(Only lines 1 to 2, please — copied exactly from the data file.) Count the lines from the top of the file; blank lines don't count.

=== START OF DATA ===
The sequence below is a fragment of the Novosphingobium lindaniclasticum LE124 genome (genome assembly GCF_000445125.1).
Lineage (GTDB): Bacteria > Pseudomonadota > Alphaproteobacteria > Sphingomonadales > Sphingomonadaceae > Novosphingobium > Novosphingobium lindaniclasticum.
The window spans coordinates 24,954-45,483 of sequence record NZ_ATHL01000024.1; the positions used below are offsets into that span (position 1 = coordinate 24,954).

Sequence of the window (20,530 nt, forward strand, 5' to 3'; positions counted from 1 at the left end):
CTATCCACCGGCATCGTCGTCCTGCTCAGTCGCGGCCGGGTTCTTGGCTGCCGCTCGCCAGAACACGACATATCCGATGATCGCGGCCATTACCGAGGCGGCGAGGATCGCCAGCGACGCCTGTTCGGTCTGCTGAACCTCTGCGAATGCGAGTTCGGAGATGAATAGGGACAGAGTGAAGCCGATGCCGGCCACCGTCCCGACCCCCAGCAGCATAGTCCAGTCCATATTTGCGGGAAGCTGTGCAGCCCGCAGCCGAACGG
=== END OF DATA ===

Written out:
The sequence below is a fragment of the Novosphingobium lindaniclasticum LE124 genome (genome assembly GCF_000445125.1).
Lineage (GTDB): Bacteria > Pseudomonadota > Alphaproteobacteria > Sphingomonadales > Sphingomonadaceae > Novosphingobium > Novosphingobium lindaniclasticum.